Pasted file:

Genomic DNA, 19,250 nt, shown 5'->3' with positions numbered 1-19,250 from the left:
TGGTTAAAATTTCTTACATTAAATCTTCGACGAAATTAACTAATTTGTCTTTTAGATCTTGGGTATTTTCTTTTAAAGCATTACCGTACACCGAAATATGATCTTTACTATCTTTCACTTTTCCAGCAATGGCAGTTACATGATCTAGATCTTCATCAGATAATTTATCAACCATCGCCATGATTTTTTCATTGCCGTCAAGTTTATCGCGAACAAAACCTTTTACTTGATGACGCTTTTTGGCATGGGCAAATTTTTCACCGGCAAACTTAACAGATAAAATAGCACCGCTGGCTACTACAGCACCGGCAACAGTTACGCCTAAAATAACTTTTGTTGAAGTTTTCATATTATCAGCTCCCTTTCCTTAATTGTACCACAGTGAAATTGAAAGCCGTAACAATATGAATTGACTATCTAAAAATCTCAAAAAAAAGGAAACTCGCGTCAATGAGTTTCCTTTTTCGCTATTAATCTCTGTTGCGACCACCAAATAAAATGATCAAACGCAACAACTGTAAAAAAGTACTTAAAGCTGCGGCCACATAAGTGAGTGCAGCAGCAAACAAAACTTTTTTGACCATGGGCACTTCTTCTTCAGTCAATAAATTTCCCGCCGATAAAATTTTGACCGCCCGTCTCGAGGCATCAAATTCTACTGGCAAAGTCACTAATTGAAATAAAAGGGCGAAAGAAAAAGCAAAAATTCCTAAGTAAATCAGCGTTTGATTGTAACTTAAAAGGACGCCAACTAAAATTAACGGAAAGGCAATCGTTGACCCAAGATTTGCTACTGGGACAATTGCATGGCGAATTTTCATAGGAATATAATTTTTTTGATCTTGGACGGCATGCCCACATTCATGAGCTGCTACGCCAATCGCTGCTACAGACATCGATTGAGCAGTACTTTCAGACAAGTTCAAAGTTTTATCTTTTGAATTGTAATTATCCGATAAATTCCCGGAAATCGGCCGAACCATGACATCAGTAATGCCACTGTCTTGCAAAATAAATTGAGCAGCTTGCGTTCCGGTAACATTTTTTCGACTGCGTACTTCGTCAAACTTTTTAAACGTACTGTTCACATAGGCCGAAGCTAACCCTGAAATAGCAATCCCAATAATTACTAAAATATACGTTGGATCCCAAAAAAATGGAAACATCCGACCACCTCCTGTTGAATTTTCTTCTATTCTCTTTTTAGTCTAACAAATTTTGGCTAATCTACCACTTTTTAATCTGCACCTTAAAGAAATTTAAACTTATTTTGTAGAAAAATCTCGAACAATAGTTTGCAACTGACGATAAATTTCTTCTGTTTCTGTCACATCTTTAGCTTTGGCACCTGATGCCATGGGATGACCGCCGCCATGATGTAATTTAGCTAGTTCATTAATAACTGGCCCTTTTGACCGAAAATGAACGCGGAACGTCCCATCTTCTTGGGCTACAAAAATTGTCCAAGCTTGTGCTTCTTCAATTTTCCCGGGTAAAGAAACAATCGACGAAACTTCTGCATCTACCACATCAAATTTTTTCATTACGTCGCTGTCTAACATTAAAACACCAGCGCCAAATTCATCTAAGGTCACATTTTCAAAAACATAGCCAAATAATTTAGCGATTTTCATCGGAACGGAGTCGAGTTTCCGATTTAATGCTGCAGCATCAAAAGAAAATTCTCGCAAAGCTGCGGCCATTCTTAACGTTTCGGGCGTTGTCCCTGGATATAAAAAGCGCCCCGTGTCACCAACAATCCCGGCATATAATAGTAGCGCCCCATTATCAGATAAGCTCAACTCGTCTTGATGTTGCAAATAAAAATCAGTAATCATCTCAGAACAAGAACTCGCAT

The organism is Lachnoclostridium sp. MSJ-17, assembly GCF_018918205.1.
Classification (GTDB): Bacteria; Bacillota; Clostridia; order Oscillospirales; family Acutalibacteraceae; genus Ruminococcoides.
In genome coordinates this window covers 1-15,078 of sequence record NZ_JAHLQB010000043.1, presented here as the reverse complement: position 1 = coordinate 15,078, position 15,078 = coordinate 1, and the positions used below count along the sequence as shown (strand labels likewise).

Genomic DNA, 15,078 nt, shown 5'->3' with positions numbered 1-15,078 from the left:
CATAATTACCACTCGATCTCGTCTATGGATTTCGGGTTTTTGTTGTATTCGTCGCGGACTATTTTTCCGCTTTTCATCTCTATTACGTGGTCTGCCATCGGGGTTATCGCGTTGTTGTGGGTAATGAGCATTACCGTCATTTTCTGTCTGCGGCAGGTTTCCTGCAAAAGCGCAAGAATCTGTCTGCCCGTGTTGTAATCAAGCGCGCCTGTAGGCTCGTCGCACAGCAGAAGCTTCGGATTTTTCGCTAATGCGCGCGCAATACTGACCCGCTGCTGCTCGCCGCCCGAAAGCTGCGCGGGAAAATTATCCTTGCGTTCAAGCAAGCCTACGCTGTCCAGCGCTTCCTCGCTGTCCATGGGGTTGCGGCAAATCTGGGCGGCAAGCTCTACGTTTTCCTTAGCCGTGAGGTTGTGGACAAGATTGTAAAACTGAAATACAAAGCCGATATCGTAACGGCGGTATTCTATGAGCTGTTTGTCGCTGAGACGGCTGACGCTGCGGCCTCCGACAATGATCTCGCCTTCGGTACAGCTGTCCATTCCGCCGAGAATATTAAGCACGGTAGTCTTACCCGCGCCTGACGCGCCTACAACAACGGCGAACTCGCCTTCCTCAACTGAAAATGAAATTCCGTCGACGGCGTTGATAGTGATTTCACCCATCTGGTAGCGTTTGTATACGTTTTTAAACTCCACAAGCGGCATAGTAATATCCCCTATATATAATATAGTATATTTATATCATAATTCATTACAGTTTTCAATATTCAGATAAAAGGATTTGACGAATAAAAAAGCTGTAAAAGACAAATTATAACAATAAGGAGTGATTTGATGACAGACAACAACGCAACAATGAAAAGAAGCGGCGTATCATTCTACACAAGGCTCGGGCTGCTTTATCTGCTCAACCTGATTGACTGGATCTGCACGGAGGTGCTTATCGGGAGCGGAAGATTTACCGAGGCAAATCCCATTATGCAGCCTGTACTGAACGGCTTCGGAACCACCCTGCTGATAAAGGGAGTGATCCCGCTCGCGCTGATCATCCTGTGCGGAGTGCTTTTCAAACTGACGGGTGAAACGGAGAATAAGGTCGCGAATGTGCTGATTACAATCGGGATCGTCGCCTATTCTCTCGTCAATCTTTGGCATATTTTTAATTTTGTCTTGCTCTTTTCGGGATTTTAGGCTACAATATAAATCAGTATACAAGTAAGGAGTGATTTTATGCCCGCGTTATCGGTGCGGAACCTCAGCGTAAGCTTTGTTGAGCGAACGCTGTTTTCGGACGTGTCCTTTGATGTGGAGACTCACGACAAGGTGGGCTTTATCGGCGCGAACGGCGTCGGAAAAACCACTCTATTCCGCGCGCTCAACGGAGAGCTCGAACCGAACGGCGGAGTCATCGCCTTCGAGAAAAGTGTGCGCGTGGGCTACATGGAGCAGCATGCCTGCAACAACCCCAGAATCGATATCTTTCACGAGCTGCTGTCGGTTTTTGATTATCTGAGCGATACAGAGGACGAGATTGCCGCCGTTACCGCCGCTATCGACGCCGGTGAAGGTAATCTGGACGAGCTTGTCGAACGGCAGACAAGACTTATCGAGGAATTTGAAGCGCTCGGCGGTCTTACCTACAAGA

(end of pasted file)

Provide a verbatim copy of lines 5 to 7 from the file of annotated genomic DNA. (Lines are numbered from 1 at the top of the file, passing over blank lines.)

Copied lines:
In genome coordinates this window covers 1-15,078 of sequence record NZ_JAHLQB010000043.1, presented here as the reverse complement: position 1 = coordinate 15,078, position 15,078 = coordinate 1, and the positions used below count along the sequence as shown (strand labels likewise).

Genomic DNA, 15,078 nt, shown 5'->3' with positions numbered 1-15,078 from the left:
CATAATTACCACTCGATCTCGTCTATGGATTTCGGGTTTTTGTTGTATTCGTCGCGGACTATTTTTCCGCTTTTCATCTCTATTACGTGGTCTGCCATCGGGGTTATCGCGTTGTTGTGGGTAATGAGCATTACCGTCATTTTCTGTCTGCGGCAGGTTTCCTGCAAAAGCGCAAGAATCTGTCTGCCCGTGTTGTAATCAAGCGCGCCTGTAGGCTCGTCGCACAGCAGAAGCTTCGGATTTTTCGCTAATGCGCGCGCAATACTGACCCGCTGCTGCTCGCCGCCCGAAAGCTGCGCGGGAAAATTATCCTTGCGTTCAAGCAAGCCTACGCTGTCCAGCGCTTCCTCGCTGTCCATGGGGTTGCGGCAAATCTGGGCGGCAAGCTCTACGTTTTCCTTAGCCGTGAGGTTGTGGACAAGATTGTAAAACTGAAATACAAAGCCGATATCGTAACGGCGGTATTCTATGAGCTGTTTGTCGCTGAGACGGCTGACGCTGCGGCCTCCGACAATGATCTCGCCTTCGGTACAGCTGTCCATTCCGCCGAGAATATTAAGCACGGTAGTCTTACCCGCGCCTGACGCGCCTACAACAACGGCGAACTCGCCTTCCTCAACTGAAAATGAAATTCCGTCGACGGCGTTGATAGTGATTTCACCCATCTGGTAGCGTTTGTATACGTTTTTAAACTCCACAAGCGGCATAGTAATATCCCCTATATATAATATAGTATATTTATATCATAATTCATTACAGTTTTCAATATTCAGATAAAAGGATTTGACGAATAAAAAAGCTGTAAAAGACAAATTATAACAATAAGGAGTGATTTGATGACAGACAACAACGCAACAATGAAAAGAAGCGGCGTATCATTCTACACAAGGCTCGGGCTGCTTTATCTGCTCAACCTGATTGACTGGATCTGCACGGAGGTGCTTATCGGGAGCGGAAGATTTACCGAGGCAAATCCCATTATGCAGCCTGTACTGAACGGCTTCGGAACCACCCTGCTGATAAAGGGAGTGATCCCGCTCGCGCTGATCATCCTGTGCGGAGTGCTTTTCAAACTGACGGGTGAAACGGAGAATAAGGTCGCGAATGTGCTGATTACAATCGGGATCGTCGCCTATTCTCTCGTCAATCTTTGGCATATTTTTAATTTTGTCTTGCTCTTTTCGGGATTTTAGGCTACAATATAAATCAGTATACAAGTAAGGAGTGATTTTATGCCCGCGTTATCGGTGCGGAACCTCAGCGTAAGCTTTGTTGAGCGAACGCTGTTTTCGGACGTGTCCTTTGATGTGGAGACTCACGACAAGGTGGGCTTTATCGGCGCGAACGGCGTCGGAAAAACCACTCTATTCCGCGCGCTCAACGGAGAGCTCGAACCGAACGGCGGAGTCATCGCCTTCGAGAAAAGTGTGCGCGTGGGCTACATGGAGCAGCATGCCTGCAACAACCCCAGAATCGATATCTTTCACGAGCTGCTGTCGGTTTTTGATTATCTGAGCGATACAGAGGACGAGATTGCCGCCGTTACCGCCGCTATCGACGCCGGTGAAGGTAATCTGGACGAGCTTGTCGAACGGCAGACAAGACTTATCGAGGAATTTGAAGCGCTCGGCGGTCTTACCTACAAGA